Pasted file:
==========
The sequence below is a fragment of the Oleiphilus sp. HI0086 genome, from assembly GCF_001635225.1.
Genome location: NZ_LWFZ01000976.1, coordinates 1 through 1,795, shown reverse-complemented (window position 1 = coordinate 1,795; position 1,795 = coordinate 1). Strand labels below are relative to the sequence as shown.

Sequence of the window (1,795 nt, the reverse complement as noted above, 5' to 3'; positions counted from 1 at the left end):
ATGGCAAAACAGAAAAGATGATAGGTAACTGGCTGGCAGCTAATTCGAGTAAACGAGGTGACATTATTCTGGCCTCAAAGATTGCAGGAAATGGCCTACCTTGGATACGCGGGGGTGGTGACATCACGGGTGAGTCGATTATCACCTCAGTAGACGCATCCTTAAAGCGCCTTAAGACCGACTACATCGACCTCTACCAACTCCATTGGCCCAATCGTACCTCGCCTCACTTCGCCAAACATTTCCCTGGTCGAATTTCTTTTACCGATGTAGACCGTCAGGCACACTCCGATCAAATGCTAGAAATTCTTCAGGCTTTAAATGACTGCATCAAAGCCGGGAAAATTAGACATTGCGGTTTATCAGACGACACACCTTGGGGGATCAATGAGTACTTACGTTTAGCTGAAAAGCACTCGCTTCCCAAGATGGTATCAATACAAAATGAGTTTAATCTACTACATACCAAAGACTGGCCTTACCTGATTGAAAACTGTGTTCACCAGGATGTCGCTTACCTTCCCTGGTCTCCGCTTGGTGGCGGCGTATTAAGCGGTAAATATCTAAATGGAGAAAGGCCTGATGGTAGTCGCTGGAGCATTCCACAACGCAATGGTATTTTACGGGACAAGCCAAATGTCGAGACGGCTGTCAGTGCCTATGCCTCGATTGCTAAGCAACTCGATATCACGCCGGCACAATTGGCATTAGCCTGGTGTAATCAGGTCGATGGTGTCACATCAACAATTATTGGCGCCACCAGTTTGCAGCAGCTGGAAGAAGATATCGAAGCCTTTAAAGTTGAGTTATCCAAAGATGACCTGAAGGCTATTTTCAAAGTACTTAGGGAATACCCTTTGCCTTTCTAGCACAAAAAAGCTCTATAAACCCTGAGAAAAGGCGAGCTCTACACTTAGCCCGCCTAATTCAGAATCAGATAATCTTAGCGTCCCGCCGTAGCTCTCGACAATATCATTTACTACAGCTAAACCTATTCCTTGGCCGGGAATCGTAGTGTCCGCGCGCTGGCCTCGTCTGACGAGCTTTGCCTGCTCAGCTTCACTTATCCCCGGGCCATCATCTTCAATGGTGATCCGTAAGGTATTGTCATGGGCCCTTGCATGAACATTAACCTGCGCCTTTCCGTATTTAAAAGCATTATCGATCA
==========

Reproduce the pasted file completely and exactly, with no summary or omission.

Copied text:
The sequence below is a fragment of the Oleiphilus sp. HI0086 genome, from assembly GCF_001635225.1.
Genome location: NZ_LWFZ01000976.1, coordinates 1 through 1,795, shown reverse-complemented (window position 1 = coordinate 1,795; position 1,795 = coordinate 1). Strand labels below are relative to the sequence as shown.

Sequence of the window (1,795 nt, the reverse complement as noted above, 5' to 3'; positions counted from 1 at the left end):
ATGGCAAAACAGAAAAGATGATAGGTAACTGGCTGGCAGCTAATTCGAGTAAACGAGGTGACATTATTCTGGCCTCAAAGATTGCAGGAAATGGCCTACCTTGGATACGCGGGGGTGGTGACATCACGGGTGAGTCGATTATCACCTCAGTAGACGCATCCTTAAAGCGCCTTAAGACCGACTACATCGACCTCTACCAACTCCATTGGCCCAATCGTACCTCGCCTCACTTCGCCAAACATTTCCCTGGTCGAATTTCTTTTACCGATGTAGACCGTCAGGCACACTCCGATCAAATGCTAGAAATTCTTCAGGCTTTAAATGACTGCATCAAAGCCGGGAAAATTAGACATTGCGGTTTATCAGACGACACACCTTGGGGGATCAATGAGTACTTACGTTTAGCTGAAAAGCACTCGCTTCCCAAGATGGTATCAATACAAAATGAGTTTAATCTACTACATACCAAAGACTGGCCTTACCTGATTGAAAACTGTGTTCACCAGGATGTCGCTTACCTTCCCTGGTCTCCGCTTGGTGGCGGCGTATTAAGCGGTAAATATCTAAATGGAGAAAGGCCTGATGGTAGTCGCTGGAGCATTCCACAACGCAATGGTATTTTACGGGACAAGCCAAATGTCGAGACGGCTGTCAGTGCCTATGCCTCGATTGCTAAGCAACTCGATATCACGCCGGCACAATTGGCATTAGCCTGGTGTAATCAGGTCGATGGTGTCACATCAACAATTATTGGCGCCACCAGTTTGCAGCAGCTGGAAGAAGATATCGAAGCCTTTAAAGTTGAGTTATCCAAAGATGACCTGAAGGCTATTTTCAAAGTACTTAGGGAATACCCTTTGCCTTTCTAGCACAAAAAAGCTCTATAAACCCTGAGAAAAGGCGAGCTCTACACTTAGCCCGCCTAATTCAGAATCAGATAATCTTAGCGTCCCGCCGTAGCTCTCGACAATATCATTTACTACAGCTAAACCTATTCCTTGGCCGGGAATCGTAGTGTCCGCGCGCTGGCCTCGTCTGACGAGCTTTGCCTGCTCAGCTTCACTTATCCCCGGGCCATCATCTTCAATGGTGATCCGTAAGGTATTGTCATGGGCCCTTGCATGAACATTAACCTGCGCCTTTCCGTATTTAAAAGCATTATCGATCA